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I've recently heard this phrase spoken twice on a British television show, and I assume it means something along the lines of, "everything's fallen apart," generally meaning, things are bad right now. Is this correct?

Two follow-up questions:

1) What is the history of this idiom?

2) Is it commonly used in other countries?

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Eri -- it's worth noting that in England, if someone is, well, fat, you describe them as "pear shaped." (Many English women are a bit of an "English pear" - i.e., chubby bum.) I would have guessed that is the origin, but I'm not sure. I'd guess that if you asked 1000 English people, 900 would assume the two phrases are related. Frankly, I think the "air loops" explanation is just plain silly, it's too minor and vague to have started a whole phrase. –  Joe Blow Jun 22 '11 at 17:31
    
Many different sources seem to include the "air loops" explanation (including the links in all three answers below). As to which is actually correct, I guess it'll ultimately depend on our finding the earliest recorded use of the phrase with the same meaning... –  Eri Jun 23 '11 at 18:21

6 Answers 6

up vote 2 down vote accepted

Wikipedia confirms that yes, it does mean what you think - but the etymology is less certain:

The third meaning is mostly limited to the United Kingdom, Ireland and Australasia. It describes a situation that went awry, perhaps horribly wrong. A failed bank robbery, for example, could be said to have "gone pear-shaped". Less well known in the US it generated some media interest when British politician Margaret Thatcher used the phrase in front of the world's press at one of her first meetings with U.S. President Ronald Reagan, with many reporters being unsure of the meaning of the term. The origin for this use of the term is in dispute. The OED cites its origin as within the Royal Air Force; as of 2003 the earliest citation there is a quote in the 1983 book Air War South Atlantic. Others date it to the RAF in the 1940s, from pilots attempting to perform aerial manoeuvres such as loops. These are difficult to form perfectly, and are usually noticeably distorted—i.e., pear-shaped.

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Question 1: The history was found in Phrase finder:

To go pear shaped is an expression used to indicate that a scheme has not been perfectly executed. The phrase seems to have originated in British English in the late 1940s or early 1950s. I have come across several suggested origins, but the best, for me, is related to training aircraft pilots. At some stage they are encouraged to try to fly loops - very difficult to make perfectly circular; often the trainee pilot's loops would go pear shaped.

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Another theory from The Word Detective:

As I said, the origin of "to go pear-shaped" is uncertain, but there are, as usual, several theories. The human body, as it ages, tends to acquire a bottom-heavy shape similar to a pear, perhaps giving us "pear-shaped" as another way of saying "things fall apart." A poster to the American Dialect Society mailing list a few years ago reported a theory that ties the phrase to ship construction in the 1950s using hot rivets. If the rivets were allowed to cool, they assumed a "pear" shape and were unusable.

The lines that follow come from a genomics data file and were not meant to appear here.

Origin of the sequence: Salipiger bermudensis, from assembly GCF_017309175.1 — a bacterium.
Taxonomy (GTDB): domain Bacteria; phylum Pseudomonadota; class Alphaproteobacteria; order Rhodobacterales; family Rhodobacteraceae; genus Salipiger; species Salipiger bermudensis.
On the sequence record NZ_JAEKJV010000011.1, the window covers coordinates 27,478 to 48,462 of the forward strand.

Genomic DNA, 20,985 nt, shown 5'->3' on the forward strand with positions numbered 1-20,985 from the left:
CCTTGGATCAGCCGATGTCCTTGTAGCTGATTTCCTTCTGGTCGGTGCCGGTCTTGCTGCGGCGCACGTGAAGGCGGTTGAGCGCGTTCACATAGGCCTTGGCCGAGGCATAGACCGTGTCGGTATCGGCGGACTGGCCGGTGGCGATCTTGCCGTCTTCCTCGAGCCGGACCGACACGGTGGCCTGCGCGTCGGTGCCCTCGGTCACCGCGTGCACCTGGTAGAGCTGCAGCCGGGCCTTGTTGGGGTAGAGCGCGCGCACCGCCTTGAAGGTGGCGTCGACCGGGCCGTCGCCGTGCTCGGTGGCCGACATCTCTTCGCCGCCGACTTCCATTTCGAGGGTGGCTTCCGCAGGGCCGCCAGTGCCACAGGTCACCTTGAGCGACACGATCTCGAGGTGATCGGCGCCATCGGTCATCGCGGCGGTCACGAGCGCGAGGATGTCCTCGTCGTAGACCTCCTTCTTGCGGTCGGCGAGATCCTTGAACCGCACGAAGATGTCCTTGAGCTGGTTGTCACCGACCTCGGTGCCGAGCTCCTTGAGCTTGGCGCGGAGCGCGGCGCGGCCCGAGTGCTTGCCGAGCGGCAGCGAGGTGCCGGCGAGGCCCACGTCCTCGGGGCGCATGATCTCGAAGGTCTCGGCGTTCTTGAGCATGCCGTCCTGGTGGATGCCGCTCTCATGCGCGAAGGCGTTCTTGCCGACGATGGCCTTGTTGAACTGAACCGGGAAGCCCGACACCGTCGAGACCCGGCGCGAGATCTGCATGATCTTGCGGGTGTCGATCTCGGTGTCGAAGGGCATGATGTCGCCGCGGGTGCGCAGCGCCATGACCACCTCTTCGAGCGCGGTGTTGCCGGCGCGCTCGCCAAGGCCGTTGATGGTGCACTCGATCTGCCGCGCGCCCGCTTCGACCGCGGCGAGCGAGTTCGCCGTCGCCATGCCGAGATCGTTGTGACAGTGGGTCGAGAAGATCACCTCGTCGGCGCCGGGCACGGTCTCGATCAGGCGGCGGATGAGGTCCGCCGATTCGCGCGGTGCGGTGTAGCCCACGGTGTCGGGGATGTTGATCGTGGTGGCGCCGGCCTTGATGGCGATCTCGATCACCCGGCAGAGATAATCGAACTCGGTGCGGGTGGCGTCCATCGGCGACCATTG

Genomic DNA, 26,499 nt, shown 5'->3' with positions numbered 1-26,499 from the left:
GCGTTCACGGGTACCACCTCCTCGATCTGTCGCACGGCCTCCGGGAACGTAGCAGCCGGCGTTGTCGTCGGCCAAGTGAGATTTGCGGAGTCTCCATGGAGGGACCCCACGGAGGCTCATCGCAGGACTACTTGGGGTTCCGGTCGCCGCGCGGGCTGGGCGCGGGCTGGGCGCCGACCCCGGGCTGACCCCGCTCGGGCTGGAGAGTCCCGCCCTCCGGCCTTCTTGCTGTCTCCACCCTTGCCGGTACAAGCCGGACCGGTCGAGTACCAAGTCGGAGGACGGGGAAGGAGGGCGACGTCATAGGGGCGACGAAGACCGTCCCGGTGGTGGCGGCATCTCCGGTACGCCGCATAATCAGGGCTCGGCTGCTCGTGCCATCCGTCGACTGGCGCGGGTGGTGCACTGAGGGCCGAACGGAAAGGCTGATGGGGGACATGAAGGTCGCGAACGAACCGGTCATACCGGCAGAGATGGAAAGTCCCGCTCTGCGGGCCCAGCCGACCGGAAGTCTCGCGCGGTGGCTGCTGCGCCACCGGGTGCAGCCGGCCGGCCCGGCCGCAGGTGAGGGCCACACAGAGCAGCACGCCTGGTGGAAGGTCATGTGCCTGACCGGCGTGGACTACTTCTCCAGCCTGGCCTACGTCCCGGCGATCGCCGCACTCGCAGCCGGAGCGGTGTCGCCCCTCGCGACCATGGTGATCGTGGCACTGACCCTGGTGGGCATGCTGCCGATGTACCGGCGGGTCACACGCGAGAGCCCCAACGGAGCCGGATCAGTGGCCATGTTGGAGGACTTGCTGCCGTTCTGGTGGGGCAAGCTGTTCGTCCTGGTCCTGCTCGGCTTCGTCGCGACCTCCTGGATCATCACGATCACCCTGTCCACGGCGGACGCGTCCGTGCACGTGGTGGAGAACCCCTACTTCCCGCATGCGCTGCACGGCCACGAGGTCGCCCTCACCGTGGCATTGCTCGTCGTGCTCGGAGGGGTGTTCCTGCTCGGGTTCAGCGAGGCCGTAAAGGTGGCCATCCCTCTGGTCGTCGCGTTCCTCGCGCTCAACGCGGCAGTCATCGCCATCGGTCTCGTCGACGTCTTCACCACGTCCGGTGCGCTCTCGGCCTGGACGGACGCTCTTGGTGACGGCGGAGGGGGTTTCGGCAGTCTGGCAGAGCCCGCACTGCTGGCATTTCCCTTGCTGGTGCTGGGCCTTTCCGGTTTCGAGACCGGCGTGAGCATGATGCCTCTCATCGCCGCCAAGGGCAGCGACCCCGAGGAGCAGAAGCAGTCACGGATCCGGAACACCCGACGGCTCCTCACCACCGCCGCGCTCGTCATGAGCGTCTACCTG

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A pear when put in water floats with it's bottom up. When something is failing (or falling over), it is said to be going pear shaped as it falls over. This expression is older than the RAF and aerobatics.

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Having read theregister.co.uk enough, I see pear-shaped and tits up meaning the same thing: bad things have happened.

Some sources say pear-shaped means "broken" where tits up means "dead". However, I'm likely to assume these were more directly related than urban definitions propose.

tits up has an analog in belly up in AmE (think dead fish).

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Stumbled upon this by chance and as a subject of Her Majesty I feel compelled to give an explanation. The earliest use of the phrase 'gone pear-shaped' that I have located was during the use of observation balloons during WW1. The use of spherical balloons was short-lived as the things would spin around wildly, not conducive to making accurate observations, so a sausage shaped balloon was designed and pressed in to service. When being inflated with hydrogen there were occasions where due to various conditions the balloons didn't inflate as designed and rather than becoming sausage shaped ... well I guess you've figured the rest out for yourself. Imagine the average Tommy running to his officer and reporting "sa, it's gone pear shaped sa!" Isn't history wonderful!

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This sounds very convincing, could you find a link which confirms your theory? –  Mari-Lou A Aug 13 '13 at 22:36
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Please add verifiable facts or describe your specific expertise which demonstrates the truth of this answer. –  MετάEd Aug 14 '13 at 4:04

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